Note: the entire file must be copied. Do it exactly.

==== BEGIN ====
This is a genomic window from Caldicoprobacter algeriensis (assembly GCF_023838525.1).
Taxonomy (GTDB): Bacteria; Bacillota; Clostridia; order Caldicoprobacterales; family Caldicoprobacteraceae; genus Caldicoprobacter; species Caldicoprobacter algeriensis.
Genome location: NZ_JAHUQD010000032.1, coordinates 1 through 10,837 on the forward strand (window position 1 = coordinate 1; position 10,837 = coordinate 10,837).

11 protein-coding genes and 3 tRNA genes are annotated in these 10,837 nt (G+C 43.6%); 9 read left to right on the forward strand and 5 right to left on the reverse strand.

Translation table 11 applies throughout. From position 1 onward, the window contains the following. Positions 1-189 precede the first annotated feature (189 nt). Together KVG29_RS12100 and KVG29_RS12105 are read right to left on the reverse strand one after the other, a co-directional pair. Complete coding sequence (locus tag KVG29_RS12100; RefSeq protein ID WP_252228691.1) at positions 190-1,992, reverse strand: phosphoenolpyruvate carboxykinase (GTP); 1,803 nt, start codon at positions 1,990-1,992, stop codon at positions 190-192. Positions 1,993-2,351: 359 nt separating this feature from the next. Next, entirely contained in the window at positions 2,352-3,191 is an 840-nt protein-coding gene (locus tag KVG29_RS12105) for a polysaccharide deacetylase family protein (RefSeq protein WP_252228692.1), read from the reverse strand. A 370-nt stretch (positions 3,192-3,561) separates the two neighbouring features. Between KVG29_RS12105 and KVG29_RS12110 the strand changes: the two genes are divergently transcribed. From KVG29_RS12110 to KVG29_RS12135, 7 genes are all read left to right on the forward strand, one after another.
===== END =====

This is a genomic window from Caldicoprobacter algeriensis (assembly GCF_023838525.1).
Taxonomy (GTDB): Bacteria; Bacillota; Clostridia; order Caldicoprobacterales; family Caldicoprobacteraceae; genus Caldicoprobacter; species Caldicoprobacter algeriensis.
Genome location: NZ_JAHUQD010000032.1, coordinates 1 through 10,837 on the forward strand (window position 1 = coordinate 1; position 10,837 = coordinate 10,837).

11 protein-coding genes and 3 tRNA genes are annotated in these 10,837 nt (G+C 43.6%); 9 read left to right on the forward strand and 5 right to left on the reverse strand.

Translation table 11 applies throughout. From position 1 onward, the window contains the following. Positions 1-189 precede the first annotated feature (189 nt). Together KVG29_RS12100 and KVG29_RS12105 are read right to left on the reverse strand one after the other, a co-directional pair. Complete coding sequence (locus tag KVG29_RS12100; RefSeq protein ID WP_252228691.1) at positions 190-1,992, reverse strand: phosphoenolpyruvate carboxykinase (GTP); 1,803 nt, start codon at positions 1,990-1,992, stop codon at positions 190-192. Positions 1,993-2,351: 359 nt separating this feature from the next. Next, entirely contained in the window at positions 2,352-3,191 is an 840-nt protein-coding gene (locus tag KVG29_RS12105) for a polysaccharide deacetylase family protein (RefSeq protein WP_252228692.1), read from the reverse strand. A 370-nt stretch (positions 3,192-3,561) separates the two neighbouring features. Between KVG29_RS12105 and KVG29_RS12110 the strand changes: the two genes are divergently transcribed. From KVG29_RS12110 to KVG29_RS12135, 7 genes are all read left to right on the forward strand, one after another.